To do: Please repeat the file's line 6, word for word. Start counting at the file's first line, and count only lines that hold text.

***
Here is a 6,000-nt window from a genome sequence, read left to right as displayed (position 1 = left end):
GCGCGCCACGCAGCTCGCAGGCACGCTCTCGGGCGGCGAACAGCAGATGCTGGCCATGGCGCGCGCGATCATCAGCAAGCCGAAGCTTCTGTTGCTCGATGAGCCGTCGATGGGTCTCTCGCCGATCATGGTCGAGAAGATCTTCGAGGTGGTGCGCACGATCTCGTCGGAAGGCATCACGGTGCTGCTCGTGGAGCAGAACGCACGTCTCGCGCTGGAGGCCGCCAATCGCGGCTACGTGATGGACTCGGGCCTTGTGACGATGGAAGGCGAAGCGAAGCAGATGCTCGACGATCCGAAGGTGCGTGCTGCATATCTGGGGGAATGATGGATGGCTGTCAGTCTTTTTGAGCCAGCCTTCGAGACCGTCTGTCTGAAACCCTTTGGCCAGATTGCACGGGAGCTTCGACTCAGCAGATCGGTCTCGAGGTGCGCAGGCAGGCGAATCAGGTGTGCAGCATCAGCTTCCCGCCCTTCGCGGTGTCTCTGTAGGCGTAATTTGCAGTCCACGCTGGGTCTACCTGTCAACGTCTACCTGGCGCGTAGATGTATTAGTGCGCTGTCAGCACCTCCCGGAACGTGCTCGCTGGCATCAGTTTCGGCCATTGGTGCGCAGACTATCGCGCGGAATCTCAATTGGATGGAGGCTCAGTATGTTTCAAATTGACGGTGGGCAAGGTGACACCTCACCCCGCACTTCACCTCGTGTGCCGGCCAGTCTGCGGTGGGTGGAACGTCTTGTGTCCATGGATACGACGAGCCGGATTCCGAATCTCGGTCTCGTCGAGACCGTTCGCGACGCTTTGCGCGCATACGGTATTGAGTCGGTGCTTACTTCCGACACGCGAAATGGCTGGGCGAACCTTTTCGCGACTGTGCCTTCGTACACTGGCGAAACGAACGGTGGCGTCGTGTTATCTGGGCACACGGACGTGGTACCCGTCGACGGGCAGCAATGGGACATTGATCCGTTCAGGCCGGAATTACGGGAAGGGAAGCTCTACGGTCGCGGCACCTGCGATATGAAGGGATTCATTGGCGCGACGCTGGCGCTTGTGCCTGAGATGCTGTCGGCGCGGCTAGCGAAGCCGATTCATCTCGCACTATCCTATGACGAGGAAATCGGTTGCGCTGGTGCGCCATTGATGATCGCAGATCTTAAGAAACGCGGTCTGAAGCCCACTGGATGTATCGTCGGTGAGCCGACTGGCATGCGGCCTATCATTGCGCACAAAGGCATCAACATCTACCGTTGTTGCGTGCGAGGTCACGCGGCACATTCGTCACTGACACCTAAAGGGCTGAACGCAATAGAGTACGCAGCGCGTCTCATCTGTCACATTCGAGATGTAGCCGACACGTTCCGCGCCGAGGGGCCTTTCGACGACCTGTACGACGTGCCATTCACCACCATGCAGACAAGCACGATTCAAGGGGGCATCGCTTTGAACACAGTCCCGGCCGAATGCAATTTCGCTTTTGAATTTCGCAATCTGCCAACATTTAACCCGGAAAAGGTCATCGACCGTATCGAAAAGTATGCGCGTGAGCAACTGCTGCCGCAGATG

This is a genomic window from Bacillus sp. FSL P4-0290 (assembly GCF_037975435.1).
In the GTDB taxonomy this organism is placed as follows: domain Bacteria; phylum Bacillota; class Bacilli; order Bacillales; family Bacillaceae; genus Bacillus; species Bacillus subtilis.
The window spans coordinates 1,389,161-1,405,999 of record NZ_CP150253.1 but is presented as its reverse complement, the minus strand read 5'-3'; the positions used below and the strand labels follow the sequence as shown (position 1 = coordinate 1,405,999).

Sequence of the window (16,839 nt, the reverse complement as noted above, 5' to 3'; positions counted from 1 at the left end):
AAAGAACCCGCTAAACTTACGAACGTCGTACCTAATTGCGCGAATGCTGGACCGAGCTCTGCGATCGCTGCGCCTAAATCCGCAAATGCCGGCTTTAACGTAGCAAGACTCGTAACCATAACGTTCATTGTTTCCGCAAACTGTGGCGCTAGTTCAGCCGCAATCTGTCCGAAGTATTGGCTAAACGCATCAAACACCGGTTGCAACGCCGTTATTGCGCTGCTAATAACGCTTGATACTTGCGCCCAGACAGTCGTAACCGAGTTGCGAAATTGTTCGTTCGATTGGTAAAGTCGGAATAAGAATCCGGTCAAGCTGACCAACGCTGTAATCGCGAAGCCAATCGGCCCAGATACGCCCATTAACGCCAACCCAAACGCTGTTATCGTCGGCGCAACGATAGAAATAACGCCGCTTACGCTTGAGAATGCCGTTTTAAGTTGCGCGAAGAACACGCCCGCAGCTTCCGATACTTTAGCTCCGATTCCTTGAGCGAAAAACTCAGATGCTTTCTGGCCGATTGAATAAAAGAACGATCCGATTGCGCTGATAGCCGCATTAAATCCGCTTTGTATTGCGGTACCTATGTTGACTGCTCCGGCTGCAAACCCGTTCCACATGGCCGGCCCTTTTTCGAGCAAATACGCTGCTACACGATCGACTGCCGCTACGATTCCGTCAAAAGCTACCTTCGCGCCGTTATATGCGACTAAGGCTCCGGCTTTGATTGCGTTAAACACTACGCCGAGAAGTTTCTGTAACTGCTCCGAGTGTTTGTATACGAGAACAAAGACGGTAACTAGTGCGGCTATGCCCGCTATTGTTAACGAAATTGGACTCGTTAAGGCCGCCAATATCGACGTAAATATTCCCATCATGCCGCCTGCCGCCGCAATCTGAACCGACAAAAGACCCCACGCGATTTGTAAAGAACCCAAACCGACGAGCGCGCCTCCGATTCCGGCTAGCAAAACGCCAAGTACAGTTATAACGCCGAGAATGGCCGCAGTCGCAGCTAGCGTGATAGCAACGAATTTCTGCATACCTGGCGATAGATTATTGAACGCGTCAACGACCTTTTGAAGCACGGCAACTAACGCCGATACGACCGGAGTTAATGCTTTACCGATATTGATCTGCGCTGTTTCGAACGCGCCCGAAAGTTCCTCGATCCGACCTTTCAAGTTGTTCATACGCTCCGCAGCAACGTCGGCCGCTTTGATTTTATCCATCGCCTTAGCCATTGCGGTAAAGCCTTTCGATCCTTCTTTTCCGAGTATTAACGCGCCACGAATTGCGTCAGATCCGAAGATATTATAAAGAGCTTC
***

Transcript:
Sequence of the window (16,839 nt, the reverse complement as noted above, 5' to 3'; positions counted from 1 at the left end):